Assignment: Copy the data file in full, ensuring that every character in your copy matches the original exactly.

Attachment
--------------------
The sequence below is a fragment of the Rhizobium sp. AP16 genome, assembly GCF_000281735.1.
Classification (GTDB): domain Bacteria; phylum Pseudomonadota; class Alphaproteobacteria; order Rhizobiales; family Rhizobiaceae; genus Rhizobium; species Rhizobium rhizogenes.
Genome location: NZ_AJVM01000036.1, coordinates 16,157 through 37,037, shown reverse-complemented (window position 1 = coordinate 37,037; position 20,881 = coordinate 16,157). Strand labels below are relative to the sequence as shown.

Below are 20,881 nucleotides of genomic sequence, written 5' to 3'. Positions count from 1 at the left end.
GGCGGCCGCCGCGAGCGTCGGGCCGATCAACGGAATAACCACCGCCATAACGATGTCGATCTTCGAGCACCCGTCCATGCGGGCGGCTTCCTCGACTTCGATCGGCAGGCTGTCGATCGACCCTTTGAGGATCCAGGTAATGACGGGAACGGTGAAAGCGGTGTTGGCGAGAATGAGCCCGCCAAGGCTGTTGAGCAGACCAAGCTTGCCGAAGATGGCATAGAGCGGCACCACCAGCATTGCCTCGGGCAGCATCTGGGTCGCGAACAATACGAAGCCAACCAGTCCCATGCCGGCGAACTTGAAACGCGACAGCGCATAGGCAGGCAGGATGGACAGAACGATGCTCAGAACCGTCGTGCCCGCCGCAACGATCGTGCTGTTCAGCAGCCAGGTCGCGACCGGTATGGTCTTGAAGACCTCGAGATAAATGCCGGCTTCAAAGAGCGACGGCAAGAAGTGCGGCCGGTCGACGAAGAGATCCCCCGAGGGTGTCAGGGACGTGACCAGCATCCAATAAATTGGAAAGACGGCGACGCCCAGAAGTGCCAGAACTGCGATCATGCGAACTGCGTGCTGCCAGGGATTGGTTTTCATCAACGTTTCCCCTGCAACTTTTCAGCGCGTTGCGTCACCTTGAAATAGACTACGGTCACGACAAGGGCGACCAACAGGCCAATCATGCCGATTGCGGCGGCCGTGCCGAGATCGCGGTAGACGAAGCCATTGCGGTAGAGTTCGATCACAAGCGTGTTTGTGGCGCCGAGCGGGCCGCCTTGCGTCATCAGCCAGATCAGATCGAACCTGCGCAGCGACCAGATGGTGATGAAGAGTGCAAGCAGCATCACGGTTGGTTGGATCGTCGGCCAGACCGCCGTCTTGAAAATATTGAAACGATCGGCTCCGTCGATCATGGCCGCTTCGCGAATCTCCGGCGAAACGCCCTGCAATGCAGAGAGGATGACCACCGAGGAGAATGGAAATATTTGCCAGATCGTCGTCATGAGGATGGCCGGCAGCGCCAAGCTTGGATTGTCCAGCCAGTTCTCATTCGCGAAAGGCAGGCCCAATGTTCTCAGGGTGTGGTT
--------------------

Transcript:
The sequence below is a fragment of the Rhizobium sp. AP16 genome, assembly GCF_000281735.1.
Classification (GTDB): domain Bacteria; phylum Pseudomonadota; class Alphaproteobacteria; order Rhizobiales; family Rhizobiaceae; genus Rhizobium; species Rhizobium rhizogenes.
Genome location: NZ_AJVM01000036.1, coordinates 16,157 through 37,037, shown reverse-complemented (window position 1 = coordinate 37,037; position 20,881 = coordinate 16,157). Strand labels below are relative to the sequence as shown.

Below are 20,881 nucleotides of genomic sequence, written 5' to 3'. Positions count from 1 at the left end.
GGCGGCCGCCGCGAGCGTCGGGCCGATCAACGGAATAACCACCGCCATAACGATGTCGATCTTCGAGCACCCGTCCATGCGGGCGGCTTCCTCGACTTCGATCGGCAGGCTGTCGATCGACCCTTTGAGGATCCAGGTAATGACGGGAACGGTGAAAGCGGTGTTGGCGAGAATGAGCCCGCCAAGGCTGTTGAGCAGACCAAGCTTGCCGAAGATGGCATAGAGCGGCACCACCAGCATTGCCTCGGGCAGCATCTGGGTCGCGAACAATACGAAGCCAACCAGTCCCATGCCGGCGAACTTGAAACGCGACAGCGCATAGGCAGGCAGGATGGACAGAACGATGCTCAGAACCGTCGTGCCCGCCGCAACGATCGTGCTGTTCAGCAGCCAGGTCGCGACCGGTATGGTCTTGAAGACCTCGAGATAAATGCCGGCTTCAAAGAGCGACGGCAAGAAGTGCGGCCGGTCGACGAAGAGATCCCCCGAGGGTGTCAGGGACGTGACCAGCATCCAATAAATTGGAAAGACGGCGACGCCCAGAAGTGCCAGAACTGCGATCATGCGAACTGCGTGCTGCCAGGGATTGGTTTTCATCAACGTTTCCCCTGCAACTTTTCAGCGCGTTGCGTCACCTTGAAATAGACTACGGTCACGACAAGGGCGACCAACAGGCCAATCATGCCGATTGCGGCGGCCGTGCCGAGATCGCGGTAGACGAAGCCATTGCGGTAGAGTTCGATCACAAGCGTGTTTGTGGCGCCGAGCGGGCCGCCTTGCGTCATCAGCCAGATCAGATCGAACCTGCGCAGCGACCAGATGGTGATGAAGAGTGCAAGCAGCATCACGGTTGGTTGGATCGTCGGCCAGACCGCCGTCTTGAAAATATTGAAACGATCGGCTCCGTCGATCATGGCCGCTTCGCGAATCTCCGGCGAAACGCCCTGCAATGCAGAGAGGATGACCACCGAGGAGAATGGAAATATTTGCCAGATCGTCGTCATGAGGATGGCCGGCAGCGCCAAGCTTGGATTGTCCAGCCAGTTCTCATTCGCGAAAGGCAGGCCCAATGTTCTCAGGGTGTGGTT